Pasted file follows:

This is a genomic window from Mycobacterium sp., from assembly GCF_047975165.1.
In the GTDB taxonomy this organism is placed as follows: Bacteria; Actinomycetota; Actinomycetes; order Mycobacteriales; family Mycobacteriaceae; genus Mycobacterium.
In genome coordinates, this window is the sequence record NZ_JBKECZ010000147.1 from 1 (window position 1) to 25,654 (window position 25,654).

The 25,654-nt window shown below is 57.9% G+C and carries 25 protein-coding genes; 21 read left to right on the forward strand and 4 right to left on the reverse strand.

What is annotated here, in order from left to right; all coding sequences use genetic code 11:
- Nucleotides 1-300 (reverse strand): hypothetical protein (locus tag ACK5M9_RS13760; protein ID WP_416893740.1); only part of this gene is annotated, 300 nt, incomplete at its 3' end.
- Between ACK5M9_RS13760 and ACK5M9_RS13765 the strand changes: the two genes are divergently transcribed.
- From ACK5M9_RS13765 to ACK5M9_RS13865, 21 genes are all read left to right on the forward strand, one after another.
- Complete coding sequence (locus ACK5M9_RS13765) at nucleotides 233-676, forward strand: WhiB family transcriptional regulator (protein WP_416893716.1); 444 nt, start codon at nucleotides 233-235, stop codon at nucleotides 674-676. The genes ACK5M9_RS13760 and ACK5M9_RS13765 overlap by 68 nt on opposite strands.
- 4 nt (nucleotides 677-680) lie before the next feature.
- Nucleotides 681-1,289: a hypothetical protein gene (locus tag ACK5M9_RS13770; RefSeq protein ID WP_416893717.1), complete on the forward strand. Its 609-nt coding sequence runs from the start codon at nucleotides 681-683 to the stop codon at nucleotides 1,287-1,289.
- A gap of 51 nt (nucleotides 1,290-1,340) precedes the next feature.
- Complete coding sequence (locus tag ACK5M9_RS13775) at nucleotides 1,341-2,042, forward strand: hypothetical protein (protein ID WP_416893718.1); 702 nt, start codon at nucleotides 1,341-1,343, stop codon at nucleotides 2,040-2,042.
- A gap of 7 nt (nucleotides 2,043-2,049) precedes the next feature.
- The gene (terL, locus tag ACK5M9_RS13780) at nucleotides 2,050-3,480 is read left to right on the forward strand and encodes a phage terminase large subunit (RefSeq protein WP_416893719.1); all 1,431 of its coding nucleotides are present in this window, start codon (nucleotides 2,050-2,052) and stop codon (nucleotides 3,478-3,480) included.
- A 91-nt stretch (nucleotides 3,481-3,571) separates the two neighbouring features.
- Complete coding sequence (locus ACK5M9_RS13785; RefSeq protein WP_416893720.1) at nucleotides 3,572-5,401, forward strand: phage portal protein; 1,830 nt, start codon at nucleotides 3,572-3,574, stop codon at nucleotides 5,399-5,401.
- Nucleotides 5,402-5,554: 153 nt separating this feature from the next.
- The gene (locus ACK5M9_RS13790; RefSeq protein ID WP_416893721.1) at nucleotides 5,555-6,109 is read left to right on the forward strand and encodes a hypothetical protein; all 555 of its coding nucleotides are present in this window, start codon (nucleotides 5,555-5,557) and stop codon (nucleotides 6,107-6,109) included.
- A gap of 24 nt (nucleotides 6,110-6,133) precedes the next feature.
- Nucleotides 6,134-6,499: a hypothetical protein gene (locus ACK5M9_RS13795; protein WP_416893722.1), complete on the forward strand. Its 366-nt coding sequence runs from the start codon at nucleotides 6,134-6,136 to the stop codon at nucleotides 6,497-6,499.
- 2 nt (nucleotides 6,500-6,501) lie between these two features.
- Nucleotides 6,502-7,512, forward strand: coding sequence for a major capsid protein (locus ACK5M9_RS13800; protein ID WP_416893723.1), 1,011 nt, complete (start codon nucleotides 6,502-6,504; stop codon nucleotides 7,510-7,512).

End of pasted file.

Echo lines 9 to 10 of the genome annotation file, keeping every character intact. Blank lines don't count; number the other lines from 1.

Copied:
- Complete coding sequence (locus ACK5M9_RS13765) at nucleotides 233-676, forward strand: WhiB family transcriptional regulator (protein WP_416893716.1); 444 nt, start codon at nucleotides 233-235, stop codon at nucleotides 674-676. The genes ACK5M9_RS13760 and ACK5M9_RS13765 overlap by 68 nt on opposite strands.
- 4 nt (nucleotides 677-680) lie before the next feature.